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  • Lacan versus Freud: Subverting the Enlightenment
  • Kay Stockholder

I. Smoke and Mirrors

The mirror stage for Jacques Lacan functions as a founding myth, analogous to and replacing Freud’s founding myth, elaborated in Totem and Taboo, of the band of brothers whose murder of the primal father condemns them to perpetual guilt. The first section of this paper will examine the philosophical agenda involved in Lacan’s conception of the mirror stage, visible in the logical gaps of this argument; the second will show the ways in which Lacan deploys this conception to rearrange the Freudian landscape; and the third will discuss how Lacan’s conception of language, integral to all his thought, is at odds not only with Freud’s conception, but entirely undermines Freud’s essentially Enlightment world views.

For both Lacan and Freud the founding myth involves circular reasoning, for the myth is posited to underwrite an already elaborated psychological theory. This circularity, however, is more crucially problematic for Lacan than it is for Freud. Freud’s myth is cast as a hypothetical historical extension of an otherwise free-standing psychological theory. One can totally reject Totem and Taboo without rejecting Freud’s arguments for the unconscious, infantile sexuality, and the Oedipus complex. In contrast, one cannot reject Lacan’s existential myth without calling into question the psychology that Lacan bases on its assumptions because the scientific claims of the mirror stage assume the truth of this foundational myth.

In “The Mirror Stage as Formative of the I as Revealed in Psychoanalytic Experience,” Lacan sketches a conception of the ontology and epistemology of the human psyche which [End Page 361] underlies his massive revision of Freudian thought. Though Lacan presents himself as recovering what he asserts as the “true” Freudian message from the distortions of North American ego psychology, and though commentators speak of the mirror stage as though it were a variation on Freud’s theory of narcissism, in fact Lacan’s theory subverts the enlightenment ideology upon which Freud’s work is based. Ultimately, the differences between Lacan’s mirror stage and Freud’s narcissism are paradigmatic of the differences between their theories of the unconscious, of sexuality, of the ego, id, and superego, of the Oedipus and castration complexes, the nature of therapy, and their understanding of man’s relation to language and culture. By redefining the key Freudian concepts, Lacan severs Freudian theory from its roots in Enlightenment rational individualism and deploys them to serve a version of pre-Enlightenment authoritarianism.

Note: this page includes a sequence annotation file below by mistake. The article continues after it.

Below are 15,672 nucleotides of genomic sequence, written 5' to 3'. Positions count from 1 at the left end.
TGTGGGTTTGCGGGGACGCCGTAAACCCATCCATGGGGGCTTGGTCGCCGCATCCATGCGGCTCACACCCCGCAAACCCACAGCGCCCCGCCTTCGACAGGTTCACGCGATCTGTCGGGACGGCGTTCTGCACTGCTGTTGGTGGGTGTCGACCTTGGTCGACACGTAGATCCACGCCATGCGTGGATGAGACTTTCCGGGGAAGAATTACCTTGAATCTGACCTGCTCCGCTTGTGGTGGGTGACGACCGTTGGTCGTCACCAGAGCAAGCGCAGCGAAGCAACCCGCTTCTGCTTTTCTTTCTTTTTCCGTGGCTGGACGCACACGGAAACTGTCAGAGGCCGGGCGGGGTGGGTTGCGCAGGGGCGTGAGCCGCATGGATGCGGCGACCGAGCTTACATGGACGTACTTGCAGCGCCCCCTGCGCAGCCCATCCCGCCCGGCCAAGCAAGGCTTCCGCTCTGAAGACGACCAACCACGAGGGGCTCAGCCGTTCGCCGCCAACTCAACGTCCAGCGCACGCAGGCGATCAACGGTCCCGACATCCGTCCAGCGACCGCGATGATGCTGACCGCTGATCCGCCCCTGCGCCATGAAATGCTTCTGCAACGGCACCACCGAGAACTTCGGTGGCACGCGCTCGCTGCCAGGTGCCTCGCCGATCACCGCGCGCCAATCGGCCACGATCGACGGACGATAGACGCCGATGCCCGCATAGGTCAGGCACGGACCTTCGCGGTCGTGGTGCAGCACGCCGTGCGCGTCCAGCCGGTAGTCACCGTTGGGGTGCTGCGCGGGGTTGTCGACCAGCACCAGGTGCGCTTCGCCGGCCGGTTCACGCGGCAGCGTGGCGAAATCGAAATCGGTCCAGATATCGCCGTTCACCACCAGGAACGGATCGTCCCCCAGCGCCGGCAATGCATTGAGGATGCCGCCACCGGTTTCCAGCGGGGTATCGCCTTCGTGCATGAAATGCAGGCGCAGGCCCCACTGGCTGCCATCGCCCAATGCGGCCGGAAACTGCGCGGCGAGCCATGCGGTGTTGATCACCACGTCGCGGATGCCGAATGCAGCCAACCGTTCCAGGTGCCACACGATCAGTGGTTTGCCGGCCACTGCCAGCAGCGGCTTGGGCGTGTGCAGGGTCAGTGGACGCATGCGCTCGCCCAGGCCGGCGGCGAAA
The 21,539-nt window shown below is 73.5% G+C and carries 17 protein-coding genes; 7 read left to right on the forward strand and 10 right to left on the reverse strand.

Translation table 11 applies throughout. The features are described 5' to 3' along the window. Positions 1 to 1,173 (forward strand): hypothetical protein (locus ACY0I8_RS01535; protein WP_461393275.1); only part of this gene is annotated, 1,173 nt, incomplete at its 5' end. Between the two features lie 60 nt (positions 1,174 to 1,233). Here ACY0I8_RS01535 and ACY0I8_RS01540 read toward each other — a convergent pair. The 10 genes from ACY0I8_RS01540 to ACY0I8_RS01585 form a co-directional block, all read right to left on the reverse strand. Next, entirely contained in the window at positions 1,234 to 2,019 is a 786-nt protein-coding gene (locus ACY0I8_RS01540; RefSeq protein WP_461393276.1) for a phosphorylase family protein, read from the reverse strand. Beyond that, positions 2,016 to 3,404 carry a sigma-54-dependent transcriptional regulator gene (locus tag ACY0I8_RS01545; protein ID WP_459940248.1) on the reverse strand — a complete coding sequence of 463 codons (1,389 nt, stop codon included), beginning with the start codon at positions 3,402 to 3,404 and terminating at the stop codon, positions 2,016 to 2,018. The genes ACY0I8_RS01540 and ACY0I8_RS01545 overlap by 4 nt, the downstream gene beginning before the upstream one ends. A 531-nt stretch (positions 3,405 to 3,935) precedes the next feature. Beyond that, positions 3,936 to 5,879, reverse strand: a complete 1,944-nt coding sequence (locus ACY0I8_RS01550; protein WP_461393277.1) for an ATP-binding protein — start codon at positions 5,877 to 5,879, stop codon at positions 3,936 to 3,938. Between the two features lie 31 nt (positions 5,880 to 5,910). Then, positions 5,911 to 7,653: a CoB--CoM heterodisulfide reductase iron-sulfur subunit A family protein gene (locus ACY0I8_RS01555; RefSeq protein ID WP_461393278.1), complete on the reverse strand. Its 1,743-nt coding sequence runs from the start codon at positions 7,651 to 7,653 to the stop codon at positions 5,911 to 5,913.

Most commentators on Lacan not only assume the truth of Lacan’s description of what children do when first confronted with their mirror images, but also accept Lacan’s assertion that the behavior he imputes to them betokens an absolute alienation of the inner being of the infant from the conscious sense of itself it later acquires as a being in the world. 1 Others’ claims for the importance of Lacan’s theory of the mirror stage are not less sweeping than his own. Lacan rejects the Cartesian “cogito” by which Descartes asserted the validity of human reason, and returns to Descartes’ radically skeptical assumption that all experience is an illusion, thrown up by a deceiving God. Substituting a deceiving ego for a deceiving God, Lacan claims that the mirror stage reveals “the ontological structure of the human world,” in a way that “accords with my reflections on paranoiac knowledge (Lacan 1977, 2)” 2 For Lacan the ratiocinative self is a grotesque mask, behind which lurks the true subject, which is beyond thought. Though he claims to bring scientific proof to his project, he does not have in mind contemporary scientific endeavor, or what he calls the debased scientism of North America. Rather he invokes the Hegelian conception of wissenschaft in its widest sense of the systematic inquiry by which Hegel described the stages by which Geist, or the evolving human consciousness, [End Page 362] comes into being. It is from Hegel that Lacan gets his conception that the subject finds herself only in confrontation with others, or the Other, that is constituted by the external world. For Hegel, consciousness develops by oppositions, so that the master/slave opposition cannot be overcome...

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pp. 361-422
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